It's not clear how the process works in humans. We do have VNO organs, but they're small and may be too poorly developed to process pheromones like the VNO organs in animals can. More likely, we process these signals through our olfactory system.
Experts don't even agree on whether humans produce pheromones. Some scientists say we don't make them. Others say human pheromones do exist, but they haven't been identified.
There's been a lot of theories about pheromones and women's menstrual cycles. Women who live together in college or who have sisters might have noticed that their periods sync up.
The idea stems from a 1971 study that claimed pheromones change the cycles of women who live together. The phenomenon became known as the McClintock effect after the student who conducted the study.
Since then, other studies have debunked the idea that living close to other women makes periods align. The authors of these new studies say the synced-up periods found in the 1971 study happened just by chance.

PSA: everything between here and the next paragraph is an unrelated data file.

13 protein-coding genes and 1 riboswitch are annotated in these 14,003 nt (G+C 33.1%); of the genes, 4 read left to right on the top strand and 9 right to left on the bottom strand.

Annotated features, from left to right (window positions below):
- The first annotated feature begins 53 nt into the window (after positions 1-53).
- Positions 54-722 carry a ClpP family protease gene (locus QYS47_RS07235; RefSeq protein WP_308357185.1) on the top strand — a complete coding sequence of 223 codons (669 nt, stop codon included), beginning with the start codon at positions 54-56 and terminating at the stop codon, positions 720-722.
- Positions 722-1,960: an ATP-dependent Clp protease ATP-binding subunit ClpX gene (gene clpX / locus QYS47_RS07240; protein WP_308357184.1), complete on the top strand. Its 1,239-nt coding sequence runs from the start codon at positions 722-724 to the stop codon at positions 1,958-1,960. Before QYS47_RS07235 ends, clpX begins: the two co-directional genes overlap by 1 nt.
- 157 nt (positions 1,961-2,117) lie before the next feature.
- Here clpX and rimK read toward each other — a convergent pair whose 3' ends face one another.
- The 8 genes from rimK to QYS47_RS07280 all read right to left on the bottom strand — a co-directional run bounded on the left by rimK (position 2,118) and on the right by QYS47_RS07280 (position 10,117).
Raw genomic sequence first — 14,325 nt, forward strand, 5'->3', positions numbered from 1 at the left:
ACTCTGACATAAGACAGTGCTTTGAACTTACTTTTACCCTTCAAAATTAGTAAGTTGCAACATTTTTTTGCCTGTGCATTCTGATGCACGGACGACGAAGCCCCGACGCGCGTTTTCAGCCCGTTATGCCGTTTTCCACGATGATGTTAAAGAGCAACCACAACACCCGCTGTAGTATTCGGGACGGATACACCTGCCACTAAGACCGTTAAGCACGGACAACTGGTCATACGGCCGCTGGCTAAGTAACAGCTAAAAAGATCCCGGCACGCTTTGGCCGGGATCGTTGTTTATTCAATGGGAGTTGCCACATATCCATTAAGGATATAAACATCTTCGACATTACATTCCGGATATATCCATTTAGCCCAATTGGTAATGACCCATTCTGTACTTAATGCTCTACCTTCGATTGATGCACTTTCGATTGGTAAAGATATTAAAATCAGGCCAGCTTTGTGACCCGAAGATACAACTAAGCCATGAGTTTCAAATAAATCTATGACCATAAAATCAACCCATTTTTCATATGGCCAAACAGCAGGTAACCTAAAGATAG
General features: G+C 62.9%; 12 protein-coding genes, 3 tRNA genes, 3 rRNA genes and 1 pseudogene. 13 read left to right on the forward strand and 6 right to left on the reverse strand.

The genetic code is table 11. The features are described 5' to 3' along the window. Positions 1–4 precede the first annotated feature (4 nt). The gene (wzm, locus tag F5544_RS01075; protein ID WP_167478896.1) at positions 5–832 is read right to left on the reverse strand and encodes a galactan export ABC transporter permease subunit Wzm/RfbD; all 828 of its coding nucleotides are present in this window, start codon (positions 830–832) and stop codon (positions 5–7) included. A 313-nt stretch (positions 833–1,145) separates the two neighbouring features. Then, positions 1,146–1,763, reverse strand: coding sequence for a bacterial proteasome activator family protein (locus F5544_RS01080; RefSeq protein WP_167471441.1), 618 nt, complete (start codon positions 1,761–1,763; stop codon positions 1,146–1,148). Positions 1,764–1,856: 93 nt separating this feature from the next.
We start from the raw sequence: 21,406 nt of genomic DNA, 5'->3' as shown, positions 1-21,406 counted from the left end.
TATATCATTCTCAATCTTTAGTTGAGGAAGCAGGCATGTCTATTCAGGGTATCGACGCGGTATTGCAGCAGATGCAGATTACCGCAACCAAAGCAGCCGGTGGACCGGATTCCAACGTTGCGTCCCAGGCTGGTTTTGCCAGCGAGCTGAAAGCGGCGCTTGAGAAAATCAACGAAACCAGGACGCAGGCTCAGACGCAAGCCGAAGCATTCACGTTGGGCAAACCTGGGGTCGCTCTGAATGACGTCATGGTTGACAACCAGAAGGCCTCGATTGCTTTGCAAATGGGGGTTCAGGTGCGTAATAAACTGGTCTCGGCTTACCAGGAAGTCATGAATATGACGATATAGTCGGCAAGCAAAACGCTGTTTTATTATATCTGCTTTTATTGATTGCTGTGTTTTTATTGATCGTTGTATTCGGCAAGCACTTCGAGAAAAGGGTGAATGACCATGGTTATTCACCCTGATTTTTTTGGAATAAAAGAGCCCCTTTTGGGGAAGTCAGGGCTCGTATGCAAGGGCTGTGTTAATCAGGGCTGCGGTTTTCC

Fertility and depression
Although there's still a lot we don't know about pheromones, research is looking into how we might use them as fertility treatments for couples who want to conceive. For example, one study found that exposure to male pheromones slowed aging in female roundworms' eggs. Findings like these in animals might pave the way for new infertility treatments in humans.
Couples who are having sexual problems might one day use pheromones to enhance desire. There's evidence that substances in men's sweat improve women's mood and focus. And women who are more focused and happier have a better sexual response and more satisfaction. It's also possible that pheromones could be used as a mood enhancer to relieve depression.
Subtle but strong influence
If you're looking for the partner of your dreams, pheromones in your body scent might play a role in attracting a mate. Pheromones might make you more attractive to a possible partner and vice versa.
How another person perceives our body odors as pleasant and sexy is a highly selective process. We usually smell best to a person whose genetically based immunity to disease differs most from our own. This could be a benefit in the long run, making for stronger, healthier children.